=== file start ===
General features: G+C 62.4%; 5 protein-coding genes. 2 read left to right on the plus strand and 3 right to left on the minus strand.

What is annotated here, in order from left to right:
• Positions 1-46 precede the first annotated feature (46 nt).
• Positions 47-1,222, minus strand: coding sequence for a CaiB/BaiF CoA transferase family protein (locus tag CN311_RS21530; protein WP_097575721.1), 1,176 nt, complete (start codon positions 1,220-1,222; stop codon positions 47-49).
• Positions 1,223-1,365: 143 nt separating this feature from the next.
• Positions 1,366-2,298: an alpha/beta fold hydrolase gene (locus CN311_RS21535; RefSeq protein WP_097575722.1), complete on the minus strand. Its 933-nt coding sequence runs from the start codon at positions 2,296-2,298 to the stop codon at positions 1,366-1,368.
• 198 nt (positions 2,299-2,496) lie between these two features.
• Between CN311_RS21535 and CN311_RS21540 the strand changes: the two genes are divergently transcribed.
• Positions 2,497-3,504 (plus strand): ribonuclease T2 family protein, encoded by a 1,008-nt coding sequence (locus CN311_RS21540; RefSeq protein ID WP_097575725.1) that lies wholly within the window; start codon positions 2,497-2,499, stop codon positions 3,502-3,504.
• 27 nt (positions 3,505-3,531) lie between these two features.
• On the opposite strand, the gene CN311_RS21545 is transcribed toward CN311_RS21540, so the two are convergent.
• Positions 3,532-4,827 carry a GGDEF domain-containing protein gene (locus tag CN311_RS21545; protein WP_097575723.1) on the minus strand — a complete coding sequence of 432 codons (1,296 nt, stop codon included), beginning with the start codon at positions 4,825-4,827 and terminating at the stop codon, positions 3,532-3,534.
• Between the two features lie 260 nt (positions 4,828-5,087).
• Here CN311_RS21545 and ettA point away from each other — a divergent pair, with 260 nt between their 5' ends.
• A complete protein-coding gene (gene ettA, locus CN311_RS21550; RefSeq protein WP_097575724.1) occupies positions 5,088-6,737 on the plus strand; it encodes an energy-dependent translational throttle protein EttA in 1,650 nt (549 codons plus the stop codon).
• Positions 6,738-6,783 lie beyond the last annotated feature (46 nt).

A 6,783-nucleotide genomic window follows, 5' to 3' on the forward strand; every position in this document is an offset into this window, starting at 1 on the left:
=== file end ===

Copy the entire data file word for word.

General features: G+C 62.4%; 5 protein-coding genes. 2 read left to right on the plus strand and 3 right to left on the minus strand.

What is annotated here, in order from left to right:
• Positions 1-46 precede the first annotated feature (46 nt).
• Positions 47-1,222, minus strand: coding sequence for a CaiB/BaiF CoA transferase family protein (locus tag CN311_RS21530; protein WP_097575721.1), 1,176 nt, complete (start codon positions 1,220-1,222; stop codon positions 47-49).
• Positions 1,223-1,365: 143 nt separating this feature from the next.
• Positions 1,366-2,298: an alpha/beta fold hydrolase gene (locus CN311_RS21535; RefSeq protein WP_097575722.1), complete on the minus strand. Its 933-nt coding sequence runs from the start codon at positions 2,296-2,298 to the stop codon at positions 1,366-1,368.
• 198 nt (positions 2,299-2,496) lie between these two features.
• Between CN311_RS21535 and CN311_RS21540 the strand changes: the two genes are divergently transcribed.
• Positions 2,497-3,504 (plus strand): ribonuclease T2 family protein, encoded by a 1,008-nt coding sequence (locus CN311_RS21540; RefSeq protein ID WP_097575725.1) that lies wholly within the window; start codon positions 2,497-2,499, stop codon positions 3,502-3,504.
• 27 nt (positions 3,505-3,531) lie between these two features.
• On the opposite strand, the gene CN311_RS21545 is transcribed toward CN311_RS21540, so the two are convergent.
• Positions 3,532-4,827 carry a GGDEF domain-containing protein gene (locus tag CN311_RS21545; protein WP_097575723.1) on the minus strand — a complete coding sequence of 432 codons (1,296 nt, stop codon included), beginning with the start codon at positions 4,825-4,827 and terminating at the stop codon, positions 3,532-3,534.
• Between the two features lie 260 nt (positions 4,828-5,087).
• Here CN311_RS21545 and ettA point away from each other — a divergent pair, with 260 nt between their 5' ends.
• A complete protein-coding gene (gene ettA, locus CN311_RS21550; RefSeq protein WP_097575724.1) occupies positions 5,088-6,737 on the plus strand; it encodes an energy-dependent translational throttle protein EttA in 1,650 nt (549 codons plus the stop codon).
• Positions 6,738-6,783 lie beyond the last annotated feature (46 nt).

A 6,783-nucleotide genomic window follows, 5' to 3' on the forward strand; every position in this document is an offset into this window, starting at 1 on the left: